New Program Provides Health
Advice to Animal Care Workers
The Department of Environmental Health and Safety this fall began a new occupational health program designed to keep animal care workers safe and healthy.
The Occupational Health and Safety Program for Animal Handlers provides training for up to 300 faculty, staff and student animal care workers about safe work practices, laboratory of facility control and equipment available to protect them from various hazards they might encounter in the lab. It also provides workers with immunizations and if necessary, a physical examination.
"This program is a real benefit to faculty, staff and students who work with animals," said Leslie Delpin, manager, biological health and safety." Our job is to make sure our workers are safe."
The program, funded by the central administration, is open to all faculty, staff and student employees who handle animals as part of their jobs. Students who work with animals as part of their research but are not employees of the University are encouraged to get vaccinated as well, but the program will not cover their health costs.
Vaccines required can include both rabies and tetanus shots. "There are many hazards involved in animal research and animals can be naturally infected with organisms that can be harmful to humans," said Delpin.
In addition, the program will provide a physical exam to those employees who need one. Exams are necessary for new employees, for workers who need certification to wear a respirator, or in the event that health problems arise.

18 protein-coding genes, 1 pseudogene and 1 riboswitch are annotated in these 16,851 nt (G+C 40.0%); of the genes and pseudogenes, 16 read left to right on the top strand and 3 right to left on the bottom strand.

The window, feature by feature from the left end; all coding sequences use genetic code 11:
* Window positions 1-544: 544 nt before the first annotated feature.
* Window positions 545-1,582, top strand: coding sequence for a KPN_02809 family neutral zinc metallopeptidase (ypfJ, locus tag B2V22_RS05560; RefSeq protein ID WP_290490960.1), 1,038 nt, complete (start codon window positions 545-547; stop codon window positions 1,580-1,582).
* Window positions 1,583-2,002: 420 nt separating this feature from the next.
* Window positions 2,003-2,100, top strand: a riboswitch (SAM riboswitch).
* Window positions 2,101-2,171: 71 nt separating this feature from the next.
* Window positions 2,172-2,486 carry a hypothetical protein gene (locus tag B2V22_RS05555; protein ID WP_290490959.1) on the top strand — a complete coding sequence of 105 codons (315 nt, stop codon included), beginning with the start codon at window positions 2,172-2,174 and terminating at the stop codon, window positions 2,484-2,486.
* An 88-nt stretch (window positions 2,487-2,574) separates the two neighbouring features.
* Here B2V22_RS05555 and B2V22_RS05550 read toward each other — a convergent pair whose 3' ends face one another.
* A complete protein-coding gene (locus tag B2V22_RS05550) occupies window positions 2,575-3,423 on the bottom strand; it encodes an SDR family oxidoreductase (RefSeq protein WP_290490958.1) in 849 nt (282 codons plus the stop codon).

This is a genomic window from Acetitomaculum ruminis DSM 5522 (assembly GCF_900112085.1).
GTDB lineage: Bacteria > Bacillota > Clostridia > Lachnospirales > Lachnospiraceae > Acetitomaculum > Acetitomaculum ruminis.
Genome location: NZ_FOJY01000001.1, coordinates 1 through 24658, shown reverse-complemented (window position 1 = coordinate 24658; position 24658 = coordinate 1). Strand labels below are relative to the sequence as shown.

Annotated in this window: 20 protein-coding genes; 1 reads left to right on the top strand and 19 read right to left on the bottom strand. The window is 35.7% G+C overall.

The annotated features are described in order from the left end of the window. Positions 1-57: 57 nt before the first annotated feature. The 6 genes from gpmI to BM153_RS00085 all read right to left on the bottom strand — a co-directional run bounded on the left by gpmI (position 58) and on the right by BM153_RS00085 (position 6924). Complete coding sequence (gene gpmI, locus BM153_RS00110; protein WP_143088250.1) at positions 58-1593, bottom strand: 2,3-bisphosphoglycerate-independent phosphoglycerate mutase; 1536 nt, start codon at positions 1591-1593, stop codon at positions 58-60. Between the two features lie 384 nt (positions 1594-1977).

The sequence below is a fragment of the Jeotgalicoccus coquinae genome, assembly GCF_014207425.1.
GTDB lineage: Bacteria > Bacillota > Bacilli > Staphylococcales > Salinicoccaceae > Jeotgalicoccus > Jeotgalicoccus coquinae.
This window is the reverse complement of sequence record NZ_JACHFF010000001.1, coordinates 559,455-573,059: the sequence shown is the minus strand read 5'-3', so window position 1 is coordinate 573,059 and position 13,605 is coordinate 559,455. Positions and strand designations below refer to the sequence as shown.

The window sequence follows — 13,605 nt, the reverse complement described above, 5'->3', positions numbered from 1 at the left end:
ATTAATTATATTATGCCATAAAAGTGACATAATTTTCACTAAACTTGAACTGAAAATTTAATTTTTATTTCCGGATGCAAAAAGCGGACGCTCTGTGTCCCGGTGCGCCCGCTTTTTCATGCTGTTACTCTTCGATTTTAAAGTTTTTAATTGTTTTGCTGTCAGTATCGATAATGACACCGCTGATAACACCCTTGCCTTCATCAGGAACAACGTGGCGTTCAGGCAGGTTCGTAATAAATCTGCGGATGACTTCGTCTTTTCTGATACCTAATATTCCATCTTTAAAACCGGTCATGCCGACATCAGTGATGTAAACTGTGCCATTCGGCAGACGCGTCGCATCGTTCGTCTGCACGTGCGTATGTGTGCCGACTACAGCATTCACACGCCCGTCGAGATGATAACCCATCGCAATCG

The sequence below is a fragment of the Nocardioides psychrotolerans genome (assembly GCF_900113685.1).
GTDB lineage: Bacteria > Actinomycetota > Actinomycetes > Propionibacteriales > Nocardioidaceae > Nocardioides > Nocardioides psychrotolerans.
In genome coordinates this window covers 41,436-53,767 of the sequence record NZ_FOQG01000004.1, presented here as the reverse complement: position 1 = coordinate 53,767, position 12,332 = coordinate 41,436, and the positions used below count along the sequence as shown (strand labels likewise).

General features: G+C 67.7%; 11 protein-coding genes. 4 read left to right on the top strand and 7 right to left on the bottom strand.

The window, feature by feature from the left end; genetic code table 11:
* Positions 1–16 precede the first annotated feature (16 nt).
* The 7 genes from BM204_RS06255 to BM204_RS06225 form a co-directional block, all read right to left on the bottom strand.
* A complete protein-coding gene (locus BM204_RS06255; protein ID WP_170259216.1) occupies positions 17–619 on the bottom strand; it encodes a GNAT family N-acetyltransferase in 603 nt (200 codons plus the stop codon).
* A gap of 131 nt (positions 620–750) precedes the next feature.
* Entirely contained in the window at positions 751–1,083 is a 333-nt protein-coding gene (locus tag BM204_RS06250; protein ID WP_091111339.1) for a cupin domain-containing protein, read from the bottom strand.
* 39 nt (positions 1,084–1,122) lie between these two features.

Marcia Trape, a physician who is the clinical director of the UConn Health Center's Division of Occupational and Environmental Medicine, provides medical consultations for the employees. Vaccinations and other treatment are available in Storrs at Health Services.
"Our job is to make sure that employees are safe, whether that means helping them obtain proper equipment or safety items, or getting vaccinated or examined," said Delpin.
Bill Field, who joined the University last spring, coordinates the program. A graduate of the animal sciences program, he formerly worked with a United States Department of Agriculture-licensed production and research facility. Field will be providing monthly training on biosafety considerations in animal research and will be auditing animal facilities from a biosafety standpoint.
A schedule of training programs and information about the Occupational Health and Safety Program for Animal handlers and forms necessary to participate in the program are available on line at http://www.ehs.uconn.edu\boil.html